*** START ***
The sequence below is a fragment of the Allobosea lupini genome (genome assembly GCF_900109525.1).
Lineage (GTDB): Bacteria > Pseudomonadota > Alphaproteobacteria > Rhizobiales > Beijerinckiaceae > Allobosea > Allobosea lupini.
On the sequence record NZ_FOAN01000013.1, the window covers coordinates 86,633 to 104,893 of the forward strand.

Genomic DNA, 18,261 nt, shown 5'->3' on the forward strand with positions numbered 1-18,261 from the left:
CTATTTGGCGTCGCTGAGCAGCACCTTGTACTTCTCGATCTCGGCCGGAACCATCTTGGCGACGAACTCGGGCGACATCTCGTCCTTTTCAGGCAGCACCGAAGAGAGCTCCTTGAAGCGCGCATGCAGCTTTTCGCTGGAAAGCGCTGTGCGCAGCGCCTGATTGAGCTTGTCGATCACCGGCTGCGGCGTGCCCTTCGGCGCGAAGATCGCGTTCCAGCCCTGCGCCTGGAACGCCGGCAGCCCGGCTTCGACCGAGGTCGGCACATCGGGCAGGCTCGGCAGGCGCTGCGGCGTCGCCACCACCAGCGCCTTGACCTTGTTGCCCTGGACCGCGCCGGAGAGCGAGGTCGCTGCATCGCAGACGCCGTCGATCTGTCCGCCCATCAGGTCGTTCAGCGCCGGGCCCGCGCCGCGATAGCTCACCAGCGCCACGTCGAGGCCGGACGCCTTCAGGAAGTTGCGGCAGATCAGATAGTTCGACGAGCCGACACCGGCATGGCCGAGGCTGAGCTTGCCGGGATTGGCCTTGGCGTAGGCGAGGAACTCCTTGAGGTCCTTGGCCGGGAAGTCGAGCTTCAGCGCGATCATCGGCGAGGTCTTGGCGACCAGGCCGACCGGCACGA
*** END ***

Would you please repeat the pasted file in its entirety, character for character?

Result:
The sequence below is a fragment of the Allobosea lupini genome (genome assembly GCF_900109525.1).
Lineage (GTDB): Bacteria > Pseudomonadota > Alphaproteobacteria > Rhizobiales > Beijerinckiaceae > Allobosea > Allobosea lupini.
On the sequence record NZ_FOAN01000013.1, the window covers coordinates 86,633 to 104,893 of the forward strand.

Genomic DNA, 18,261 nt, shown 5'->3' on the forward strand with positions numbered 1-18,261 from the left:
CTATTTGGCGTCGCTGAGCAGCACCTTGTACTTCTCGATCTCGGCCGGAACCATCTTGGCGACGAACTCGGGCGACATCTCGTCCTTTTCAGGCAGCACCGAAGAGAGCTCCTTGAAGCGCGCATGCAGCTTTTCGCTGGAAAGCGCTGTGCGCAGCGCCTGATTGAGCTTGTCGATCACCGGCTGCGGCGTGCCCTTCGGCGCGAAGATCGCGTTCCAGCCCTGCGCCTGGAACGCCGGCAGCCCGGCTTCGACCGAGGTCGGCACATCGGGCAGGCTCGGCAGGCGCTGCGGCGTCGCCACCACCAGCGCCTTGACCTTGTTGCCCTGGACCGCGCCGGAGAGCGAGGTCGCTGCATCGCAGACGCCGTCGATCTGTCCGCCCATCAGGTCGTTCAGCGCCGGGCCCGCGCCGCGATAGCTCACCAGCGCCACGTCGAGGCCGGACGCCTTCAGGAAGTTGCGGCAGATCAGATAGTTCGACGAGCCGACACCGGCATGGCCGAGGCTGAGCTTGCCGGGATTGGCCTTGGCGTAGGCGAGGAACTCCTTGAGGTCCTTGGCCGGGAAGTCGAGCTTCAGCGCGATCATCGGCGAGGTCTTGGCGACCAGGCCGACCGGCACGA